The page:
In an interesting juxtaposition, the song combines a fast 135 BPM synth with slow, haunting lyrics about outer space. The dark, spacey synthesizers and futuristic lyrics will take you to another galaxy.
Los Angeles T.F., “Magical Body”
A seminal 12" Italo anthem released in Italy in 1985. Duo Tony Travagliante and Franco Zasa claims that the song is an ironic commentary on the "Italian Stallion" stereotype, but the beat is anything but ironic.
The song is a high-pitched love anthem sung by Italian singer Taffy of "I Love My Radio" fame and is replete with little voices, girly squeals and a catchy synth hook. It's pure saccharin camp.
The 12" was previous relegated to emptying collector's pockets on eBay, but has since been released by Clone Classic Cuts, thus solidifying its place in the Italo canon and ensuring that every Italo-trendster can now own a copy.
Camaro's Gang, “Fuerza Major”
By releasing more than 10 songs and staying in existence for over four years, Camaro's Gang was one of the most prolific and enduring of Italo groups. Half in Italian, half in English, the lyrics are just as inane in both languages. But that doesn't negatively impact the bounding bassline, catchy pop melodies and enthusiastically sincere cheese.
Phaeax, “Talk About”
Both the instrumental and vocal versions of this track are quintessential Italo. The high-pitched synthesizers are matched only by the increasing intensity of the woman's voice on the track singing "move on, move on, move on." It's balanced by the male voices wailing, filling in the empty bits with "la la la la la" and screeching "talk about! talk about!" over and over. The unbridled earnestness used to deliver the adorably vacant lyrics is a hallmark of time-honored Italo.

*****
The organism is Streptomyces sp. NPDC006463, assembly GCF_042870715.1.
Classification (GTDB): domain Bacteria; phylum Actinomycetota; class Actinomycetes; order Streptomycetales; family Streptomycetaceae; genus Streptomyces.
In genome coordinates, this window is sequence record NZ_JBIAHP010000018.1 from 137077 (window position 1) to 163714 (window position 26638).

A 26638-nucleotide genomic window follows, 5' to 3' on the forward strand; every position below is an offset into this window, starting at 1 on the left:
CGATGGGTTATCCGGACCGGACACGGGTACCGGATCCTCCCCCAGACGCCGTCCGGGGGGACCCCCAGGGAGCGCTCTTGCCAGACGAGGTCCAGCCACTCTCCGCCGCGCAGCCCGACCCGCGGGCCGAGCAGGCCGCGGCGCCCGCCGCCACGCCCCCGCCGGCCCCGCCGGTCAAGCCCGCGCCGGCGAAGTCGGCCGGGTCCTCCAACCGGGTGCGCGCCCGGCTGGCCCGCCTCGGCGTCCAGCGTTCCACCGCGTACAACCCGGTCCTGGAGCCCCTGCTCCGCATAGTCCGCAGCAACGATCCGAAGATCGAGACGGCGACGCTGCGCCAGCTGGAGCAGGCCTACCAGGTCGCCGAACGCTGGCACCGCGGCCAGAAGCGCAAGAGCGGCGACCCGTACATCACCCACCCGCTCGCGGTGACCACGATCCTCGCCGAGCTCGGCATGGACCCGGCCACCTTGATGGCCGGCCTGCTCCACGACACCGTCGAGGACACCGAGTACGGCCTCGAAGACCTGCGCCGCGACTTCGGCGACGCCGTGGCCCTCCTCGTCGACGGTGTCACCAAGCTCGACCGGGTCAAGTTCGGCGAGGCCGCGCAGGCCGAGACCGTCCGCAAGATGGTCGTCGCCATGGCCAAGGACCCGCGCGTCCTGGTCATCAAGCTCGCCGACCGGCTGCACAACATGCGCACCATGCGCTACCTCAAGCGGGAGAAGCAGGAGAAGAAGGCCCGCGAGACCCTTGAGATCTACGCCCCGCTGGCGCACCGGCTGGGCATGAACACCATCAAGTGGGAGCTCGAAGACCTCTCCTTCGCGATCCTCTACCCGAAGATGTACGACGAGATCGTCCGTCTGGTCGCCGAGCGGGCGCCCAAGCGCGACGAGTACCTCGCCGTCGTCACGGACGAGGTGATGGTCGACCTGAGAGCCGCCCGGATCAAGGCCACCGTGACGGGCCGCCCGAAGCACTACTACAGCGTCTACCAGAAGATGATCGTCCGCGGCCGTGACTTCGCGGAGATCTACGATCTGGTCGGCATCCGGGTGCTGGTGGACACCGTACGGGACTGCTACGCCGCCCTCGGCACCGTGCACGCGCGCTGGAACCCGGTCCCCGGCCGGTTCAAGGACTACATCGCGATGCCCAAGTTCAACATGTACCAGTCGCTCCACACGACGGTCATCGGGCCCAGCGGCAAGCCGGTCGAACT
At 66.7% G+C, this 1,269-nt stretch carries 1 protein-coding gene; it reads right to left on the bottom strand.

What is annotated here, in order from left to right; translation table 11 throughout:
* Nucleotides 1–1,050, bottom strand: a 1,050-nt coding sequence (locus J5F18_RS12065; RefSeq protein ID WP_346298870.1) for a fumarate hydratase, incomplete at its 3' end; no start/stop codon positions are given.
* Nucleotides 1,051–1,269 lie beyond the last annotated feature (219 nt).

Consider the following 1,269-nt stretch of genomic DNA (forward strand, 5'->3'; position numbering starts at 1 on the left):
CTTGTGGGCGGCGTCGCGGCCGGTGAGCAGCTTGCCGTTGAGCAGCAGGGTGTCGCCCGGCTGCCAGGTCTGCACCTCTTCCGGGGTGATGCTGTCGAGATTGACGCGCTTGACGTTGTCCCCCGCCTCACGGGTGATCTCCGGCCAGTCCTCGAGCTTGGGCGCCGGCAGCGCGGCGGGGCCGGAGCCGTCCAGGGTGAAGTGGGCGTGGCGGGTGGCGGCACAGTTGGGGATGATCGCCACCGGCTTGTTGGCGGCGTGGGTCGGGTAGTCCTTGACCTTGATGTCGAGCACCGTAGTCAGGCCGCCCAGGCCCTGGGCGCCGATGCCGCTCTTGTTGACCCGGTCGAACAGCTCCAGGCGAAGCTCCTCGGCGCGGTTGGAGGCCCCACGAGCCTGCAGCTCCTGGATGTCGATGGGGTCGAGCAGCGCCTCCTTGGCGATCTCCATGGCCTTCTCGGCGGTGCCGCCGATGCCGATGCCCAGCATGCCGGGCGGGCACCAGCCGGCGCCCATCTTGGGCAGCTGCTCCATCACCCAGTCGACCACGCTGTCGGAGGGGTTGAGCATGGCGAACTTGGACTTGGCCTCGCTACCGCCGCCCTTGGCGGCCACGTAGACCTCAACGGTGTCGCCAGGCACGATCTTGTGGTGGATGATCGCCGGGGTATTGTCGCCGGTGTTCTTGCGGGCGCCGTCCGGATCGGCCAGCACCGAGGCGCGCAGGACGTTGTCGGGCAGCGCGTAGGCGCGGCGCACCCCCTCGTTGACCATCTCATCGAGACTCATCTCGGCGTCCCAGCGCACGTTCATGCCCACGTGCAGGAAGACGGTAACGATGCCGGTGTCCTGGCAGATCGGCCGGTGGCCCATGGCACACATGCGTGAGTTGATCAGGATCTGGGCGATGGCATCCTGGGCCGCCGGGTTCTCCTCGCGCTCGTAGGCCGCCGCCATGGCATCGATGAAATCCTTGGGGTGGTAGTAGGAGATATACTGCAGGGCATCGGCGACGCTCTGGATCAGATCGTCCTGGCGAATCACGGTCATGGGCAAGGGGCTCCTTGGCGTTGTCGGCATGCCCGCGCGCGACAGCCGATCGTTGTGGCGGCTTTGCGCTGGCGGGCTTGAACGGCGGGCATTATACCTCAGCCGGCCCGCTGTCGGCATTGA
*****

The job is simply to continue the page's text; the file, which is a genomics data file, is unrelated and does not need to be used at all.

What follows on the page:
The instrumental version of the song is arguably the better one, as it keep the vocal highlights of the chorus but focuses on the synth hook that just won't quit.
Fun Fun, “Happy Station”
Have you ever heard a song that starts with a car crash and after repeated listens threatens to turn your brain into candyfloss? Welcome to "Happy Station."
Antonelle Pepe and Angela Parisi were two of the wide-eyed babes of the era, wearing shirts that proclaimed "FUN," and living up to the image. (When they awkwardly dance next to each other their t-shirts combine to say "Fun Fun." Get it?) Possibly some of the stupidest lyrics in a genre where that actually means something, but the synthesizer arpeggios and electro scratching make it a sugary sweet good time.
Gino Soccio, “Remember”
"Remember" is a soulful, haunting synthesizer dance track that's an Italo standard and has been remixed by dozens of DJs since it was first released in 1982. Although Soccio was technically a Canadian (born of Italian heritage) his work is undeniably part of the Italo disco oeuvre. He was both prolific and popular, topping club charts in numerous countries.
The sweeping synths and evocative lyrics in "Remember" give the song a melancholy air while still maintaining a danceable 129 BPM. Over and over a mournful vocoded voice sings "yesterday" while a woman speaks in French in the background. Both sad and hopeful, the song is one of the most influential Italo disco tracks of all time.